In an announcement released by the U.S. Department of Education this week, U.S. Secretary of Education Arne Duncan threatened to take action if Congress does not reauthorize the Elementary and Secondary Education Act (ESEA) before next school year. Duncan expounded upon his announcement in a recent op-ed.
The Secretary reported that America’s students cannot afford to wait any longer for reform. Duncan wrote that, “While Congress works, state and local school districts are buckling under the law’s goals and mandates.” Schools are rapidly approaching the No Child Left Behind (NCLB) 2014 deadline to have all students meet proficiency goals in reading or mathematics; many schools are not on track to meet the requirements of the old law and will face futile sanctions as a result.
If Congress does not reauthorize ESEA by the fall, Duncan is prepared to take matters into his own hands. As the Secretary of Education, Duncan has the authority to waive certain aspects of the law, including the NCLB proficiency deadline. In exchange, participating states would agree to adopt Duncan’s other efforts, such as expanding charter schools and reconstituting poorly-performing schools.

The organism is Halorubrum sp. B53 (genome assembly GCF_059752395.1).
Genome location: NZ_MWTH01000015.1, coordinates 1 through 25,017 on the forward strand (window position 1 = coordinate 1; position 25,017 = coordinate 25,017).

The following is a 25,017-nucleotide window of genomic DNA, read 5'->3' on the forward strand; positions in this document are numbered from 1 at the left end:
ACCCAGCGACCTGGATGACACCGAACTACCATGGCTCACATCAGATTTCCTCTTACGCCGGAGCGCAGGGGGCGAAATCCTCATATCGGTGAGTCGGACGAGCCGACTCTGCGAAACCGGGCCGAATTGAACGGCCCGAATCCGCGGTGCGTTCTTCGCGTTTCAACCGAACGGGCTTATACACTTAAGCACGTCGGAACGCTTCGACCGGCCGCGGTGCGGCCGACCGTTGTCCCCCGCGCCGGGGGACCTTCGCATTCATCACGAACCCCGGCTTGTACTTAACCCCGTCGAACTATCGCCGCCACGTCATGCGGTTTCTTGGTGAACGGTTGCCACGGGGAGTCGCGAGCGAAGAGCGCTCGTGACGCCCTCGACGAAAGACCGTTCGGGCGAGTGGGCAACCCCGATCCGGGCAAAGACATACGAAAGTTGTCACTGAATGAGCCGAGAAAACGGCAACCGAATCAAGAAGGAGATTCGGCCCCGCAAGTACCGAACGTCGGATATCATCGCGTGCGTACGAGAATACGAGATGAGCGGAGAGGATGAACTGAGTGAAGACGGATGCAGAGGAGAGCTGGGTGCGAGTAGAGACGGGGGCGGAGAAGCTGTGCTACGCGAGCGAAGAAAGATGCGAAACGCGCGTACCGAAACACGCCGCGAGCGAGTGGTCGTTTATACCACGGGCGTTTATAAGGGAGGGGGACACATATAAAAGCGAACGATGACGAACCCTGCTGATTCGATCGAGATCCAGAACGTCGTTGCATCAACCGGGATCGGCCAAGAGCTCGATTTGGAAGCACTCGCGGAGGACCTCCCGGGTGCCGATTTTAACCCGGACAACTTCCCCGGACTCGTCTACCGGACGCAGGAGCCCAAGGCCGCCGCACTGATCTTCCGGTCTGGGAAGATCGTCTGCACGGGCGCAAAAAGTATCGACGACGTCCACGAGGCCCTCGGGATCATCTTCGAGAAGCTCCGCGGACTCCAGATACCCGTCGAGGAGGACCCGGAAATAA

Despite pressure from Duncan, Sen. Tom Harkin, chairman of the Senate education committee, stated that Duncan’s decision is drastic. Rep. John Kline, Republican chairman of the House education committee, said of Duncan, “He’d like to get this done before they go back to school in September. We’re not going to do that.”